How Much Do Anesthesiologist Make? Average Salary by State
How much does an anesthesiologist make? What's the average salary of an anesthesiologist? An anesthesiologist is a medical practitioner who uses a local or general anesthesia to keep a patient comfortable, safe, and pain-free during surgery. An anesthesiologist will accompany the patient into the operating room and remain at their side during the procedure, ensuring that they remain stable all the way to the post-anesthesia care unit.
What is an anesthesiologist?
Prior to surgery, an anesthesiologist will visit with the patient to ensure that they are adequately prepared and medically fit to undergo the intended operation and the associated anesthesia. After that, the anesthesiologist will deliver either a general or local anesthesia to the patient immediately before surgery.
During surgery, the anesthesiologist will keep a close eye on the patient's blood pressure, heart rate, temperature, degree of awareness, and blood oxygen levels. The anesthesiologist will keep track of each breath throughout a general anesthesia. This is done by measuring the quantity of carbon dioxide in each breath and the volume of breath expelled.
During surgery, the anesthesiologist's responsibilities include:
- Continuous monitoring of vital signs.
- Monitoring of the level and depth of anesthesia.
- Provide care and make adjustments as needed.
- Recognizing and responding to any potentially life-threatening emergencies.
- Ensuring the patient's safety at all times.
- Like most occupations in the medical field, collaborate with other doctors.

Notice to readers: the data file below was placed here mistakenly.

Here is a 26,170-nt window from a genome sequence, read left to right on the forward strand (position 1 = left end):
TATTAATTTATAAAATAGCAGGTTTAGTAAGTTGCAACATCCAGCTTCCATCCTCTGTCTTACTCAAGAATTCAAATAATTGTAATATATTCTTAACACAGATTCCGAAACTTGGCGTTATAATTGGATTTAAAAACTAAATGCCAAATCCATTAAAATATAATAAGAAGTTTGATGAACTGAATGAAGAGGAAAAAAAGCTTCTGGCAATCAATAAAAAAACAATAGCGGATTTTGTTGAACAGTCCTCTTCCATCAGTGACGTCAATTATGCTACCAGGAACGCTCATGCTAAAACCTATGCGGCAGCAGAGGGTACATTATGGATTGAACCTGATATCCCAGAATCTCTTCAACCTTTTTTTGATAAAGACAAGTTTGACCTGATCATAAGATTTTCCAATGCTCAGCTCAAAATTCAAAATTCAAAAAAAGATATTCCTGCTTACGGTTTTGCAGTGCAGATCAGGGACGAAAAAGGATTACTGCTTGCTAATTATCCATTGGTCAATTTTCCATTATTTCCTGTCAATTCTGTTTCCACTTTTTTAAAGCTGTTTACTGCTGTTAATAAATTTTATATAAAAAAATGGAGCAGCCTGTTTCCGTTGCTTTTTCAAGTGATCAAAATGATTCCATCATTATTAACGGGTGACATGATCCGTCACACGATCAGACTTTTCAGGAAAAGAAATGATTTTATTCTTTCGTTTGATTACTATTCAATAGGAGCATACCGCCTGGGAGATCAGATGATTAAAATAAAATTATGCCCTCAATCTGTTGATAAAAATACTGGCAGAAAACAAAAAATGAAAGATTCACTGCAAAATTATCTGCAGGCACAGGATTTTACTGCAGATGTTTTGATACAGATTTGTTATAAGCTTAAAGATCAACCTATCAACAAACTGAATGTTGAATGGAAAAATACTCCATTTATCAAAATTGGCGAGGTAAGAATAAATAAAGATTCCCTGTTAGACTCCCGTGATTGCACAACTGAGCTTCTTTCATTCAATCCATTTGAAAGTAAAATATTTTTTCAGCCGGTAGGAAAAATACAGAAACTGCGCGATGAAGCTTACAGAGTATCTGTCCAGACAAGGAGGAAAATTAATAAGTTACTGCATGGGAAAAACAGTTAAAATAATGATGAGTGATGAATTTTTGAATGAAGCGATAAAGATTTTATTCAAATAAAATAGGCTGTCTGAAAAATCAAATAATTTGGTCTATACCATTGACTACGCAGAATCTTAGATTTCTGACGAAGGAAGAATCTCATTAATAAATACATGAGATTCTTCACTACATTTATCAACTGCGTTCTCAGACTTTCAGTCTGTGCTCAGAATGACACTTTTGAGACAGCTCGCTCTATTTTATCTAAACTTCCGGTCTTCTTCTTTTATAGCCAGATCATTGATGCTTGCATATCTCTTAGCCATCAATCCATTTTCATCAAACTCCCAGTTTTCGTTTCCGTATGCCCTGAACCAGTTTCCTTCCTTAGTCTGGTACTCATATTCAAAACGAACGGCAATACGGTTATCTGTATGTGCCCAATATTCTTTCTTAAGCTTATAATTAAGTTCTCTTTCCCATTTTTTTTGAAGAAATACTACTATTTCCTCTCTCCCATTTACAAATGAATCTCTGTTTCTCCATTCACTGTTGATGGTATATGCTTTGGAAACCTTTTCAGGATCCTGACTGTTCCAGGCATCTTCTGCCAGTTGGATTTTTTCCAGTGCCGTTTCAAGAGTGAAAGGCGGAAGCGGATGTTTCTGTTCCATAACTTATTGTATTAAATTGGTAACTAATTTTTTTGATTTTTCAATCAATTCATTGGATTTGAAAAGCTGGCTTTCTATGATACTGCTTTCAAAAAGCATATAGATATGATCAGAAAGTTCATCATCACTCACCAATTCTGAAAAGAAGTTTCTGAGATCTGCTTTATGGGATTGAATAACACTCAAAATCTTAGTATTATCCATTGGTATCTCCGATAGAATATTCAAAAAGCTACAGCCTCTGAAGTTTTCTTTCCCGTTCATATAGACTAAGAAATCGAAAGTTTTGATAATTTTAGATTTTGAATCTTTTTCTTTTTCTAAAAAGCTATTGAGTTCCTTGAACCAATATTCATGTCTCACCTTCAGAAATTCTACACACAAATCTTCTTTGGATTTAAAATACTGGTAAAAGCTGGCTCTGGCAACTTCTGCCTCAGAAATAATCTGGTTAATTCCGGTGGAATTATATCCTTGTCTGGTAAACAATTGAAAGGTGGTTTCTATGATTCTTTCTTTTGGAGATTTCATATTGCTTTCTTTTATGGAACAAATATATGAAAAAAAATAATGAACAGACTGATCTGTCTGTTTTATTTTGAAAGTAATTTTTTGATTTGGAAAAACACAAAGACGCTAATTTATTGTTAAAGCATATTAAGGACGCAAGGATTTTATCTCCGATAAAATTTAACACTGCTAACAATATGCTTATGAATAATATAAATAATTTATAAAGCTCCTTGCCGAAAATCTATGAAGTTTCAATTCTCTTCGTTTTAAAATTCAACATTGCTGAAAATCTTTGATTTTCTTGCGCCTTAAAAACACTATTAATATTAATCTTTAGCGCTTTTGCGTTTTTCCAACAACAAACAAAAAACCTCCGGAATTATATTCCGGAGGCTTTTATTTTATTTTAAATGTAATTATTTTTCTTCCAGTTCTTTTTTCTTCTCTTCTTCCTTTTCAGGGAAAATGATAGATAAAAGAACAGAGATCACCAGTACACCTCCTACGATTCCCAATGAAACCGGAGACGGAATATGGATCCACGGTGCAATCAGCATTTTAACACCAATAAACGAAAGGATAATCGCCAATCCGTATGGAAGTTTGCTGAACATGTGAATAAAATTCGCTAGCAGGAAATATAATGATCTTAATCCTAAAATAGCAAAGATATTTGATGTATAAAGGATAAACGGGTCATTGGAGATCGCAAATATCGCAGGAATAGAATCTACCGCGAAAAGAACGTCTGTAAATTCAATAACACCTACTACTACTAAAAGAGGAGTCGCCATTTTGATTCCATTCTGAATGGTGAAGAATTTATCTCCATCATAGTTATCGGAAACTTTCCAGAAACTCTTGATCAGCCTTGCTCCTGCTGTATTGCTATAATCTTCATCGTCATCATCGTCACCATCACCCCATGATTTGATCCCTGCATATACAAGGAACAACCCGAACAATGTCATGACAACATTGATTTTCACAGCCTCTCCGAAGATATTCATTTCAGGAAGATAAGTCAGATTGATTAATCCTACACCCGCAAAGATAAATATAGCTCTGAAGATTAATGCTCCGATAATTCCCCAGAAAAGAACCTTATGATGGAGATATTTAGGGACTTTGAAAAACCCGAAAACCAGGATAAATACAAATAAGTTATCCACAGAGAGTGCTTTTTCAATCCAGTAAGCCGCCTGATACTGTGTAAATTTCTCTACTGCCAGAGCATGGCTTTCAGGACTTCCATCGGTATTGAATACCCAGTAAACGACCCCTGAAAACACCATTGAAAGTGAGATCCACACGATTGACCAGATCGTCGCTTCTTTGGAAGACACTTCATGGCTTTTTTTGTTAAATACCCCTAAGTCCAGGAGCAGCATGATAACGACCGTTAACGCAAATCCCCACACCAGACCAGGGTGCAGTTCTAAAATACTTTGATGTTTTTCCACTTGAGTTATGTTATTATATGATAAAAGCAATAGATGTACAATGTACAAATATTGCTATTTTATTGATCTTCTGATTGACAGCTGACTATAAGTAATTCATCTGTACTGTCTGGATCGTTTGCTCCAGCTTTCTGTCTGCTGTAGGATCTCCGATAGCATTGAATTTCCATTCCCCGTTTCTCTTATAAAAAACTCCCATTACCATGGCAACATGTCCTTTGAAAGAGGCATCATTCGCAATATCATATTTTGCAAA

Anesthesiologist s can also specialize in specific field, such as hospice care and sleep medicine within a private practice.
The following are some anesthesiology subspecialties and a brief description of the duties for each:
Anesthesiologist specializing in cardiothoracic surgery
This sort of anesthesiologist has specialized training in cardiac and thoracic anesthesia, which involves the heart and lungs, and whose job it is to keep the patient safe and comfortable throughout the perioperative period.
Anesthesiologist specializing on critical care
In both adult and pediatric institutions, some anesthesiologists pursue additional training to subspecialize in critical care medicine. Anesthesiologists are well-suited to administering to patients in the critical care unit because of their extensive expertise in resuscitation, clinical physiology, and pharmacology.
Anesthesiologist specializing in neurosurgery
Neurosurgical anesthesiologists, like other anesthesiologists, offer anesthesia in the operating room, but they specialize in the anesthetic care of patients with different CNS, brain, and spine disorders.
Aneurysms, head traumas, pediatric neurosurgery, spine surgery, arteriovenous malformations, intracranial tumors, stereotactic operations, and neuroradiological procedures all require anesthetic treatment.
These operations need not only a thorough grasp of neuroanatomy and neurophysiology, but also the ability to monitor intracranial pressure, cerebral blood flow, and cerebral metabolic rate.
Anesthesiologist specializing in obstetrics
Obstetric anesthesiologists work in labor and delivery, ready to help with pain management, administering anesthetic for cesarean sections, and dealing with any emergencies that may develop.
Anesthesiologist for children and adolescents
Children are not little adults, and no two children are alike. Pediatric anesthesiologists strive to provide each kid with a unique experience depending on his or her requirements. Pediatric anesthesiologists are engaged in prescribing pain medication or advising pain-relieving measures for each kid after surgery, in order to provide the optimum comfort and rest for maximum recovery.
A nurse anesthetist (also known as a certified registered nurse anesthetist (CRNA)) is a registered nurse who has finished graduate school and is board certified in anesthesia.